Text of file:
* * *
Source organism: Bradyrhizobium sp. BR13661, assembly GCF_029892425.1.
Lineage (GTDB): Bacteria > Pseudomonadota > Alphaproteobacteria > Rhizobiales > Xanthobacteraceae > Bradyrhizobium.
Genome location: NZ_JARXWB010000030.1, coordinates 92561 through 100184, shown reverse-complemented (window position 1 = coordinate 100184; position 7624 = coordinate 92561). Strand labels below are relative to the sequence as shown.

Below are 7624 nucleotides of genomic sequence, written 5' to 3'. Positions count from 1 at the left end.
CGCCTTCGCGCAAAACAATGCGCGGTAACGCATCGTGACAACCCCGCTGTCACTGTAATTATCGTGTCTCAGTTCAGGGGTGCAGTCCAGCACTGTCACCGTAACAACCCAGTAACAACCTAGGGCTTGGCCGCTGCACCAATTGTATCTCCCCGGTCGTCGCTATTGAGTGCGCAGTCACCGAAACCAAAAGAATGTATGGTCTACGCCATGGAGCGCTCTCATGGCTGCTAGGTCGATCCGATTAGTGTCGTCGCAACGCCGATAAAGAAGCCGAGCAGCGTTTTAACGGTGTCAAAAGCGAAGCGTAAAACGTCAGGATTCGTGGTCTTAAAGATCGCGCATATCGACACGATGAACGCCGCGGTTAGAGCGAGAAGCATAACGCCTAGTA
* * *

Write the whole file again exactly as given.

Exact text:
Source organism: Bradyrhizobium sp. BR13661, assembly GCF_029892425.1.
Lineage (GTDB): Bacteria > Pseudomonadota > Alphaproteobacteria > Rhizobiales > Xanthobacteraceae > Bradyrhizobium.
Genome location: NZ_JARXWB010000030.1, coordinates 92561 through 100184, shown reverse-complemented (window position 1 = coordinate 100184; position 7624 = coordinate 92561). Strand labels below are relative to the sequence as shown.

Below are 7624 nucleotides of genomic sequence, written 5' to 3'. Positions count from 1 at the left end.
CGCCTTCGCGCAAAACAATGCGCGGTAACGCATCGTGACAACCCCGCTGTCACTGTAATTATCGTGTCTCAGTTCAGGGGTGCAGTCCAGCACTGTCACCGTAACAACCCAGTAACAACCTAGGGCTTGGCCGCTGCACCAATTGTATCTCCCCGGTCGTCGCTATTGAGTGCGCAGTCACCGAAACCAAAAGAATGTATGGTCTACGCCATGGAGCGCTCTCATGGCTGCTAGGTCGATCCGATTAGTGTCGTCGCAACGCCGATAAAGAAGCCGAGCAGCGTTTTAACGGTGTCAAAAGCGAAGCGTAAAACGTCAGGATTCGTGGTCTTAAAGATCGCGCATATCGACACGATGAACGCCGCGGTTAGAGCGAGAAGCATAACGCCTAGTA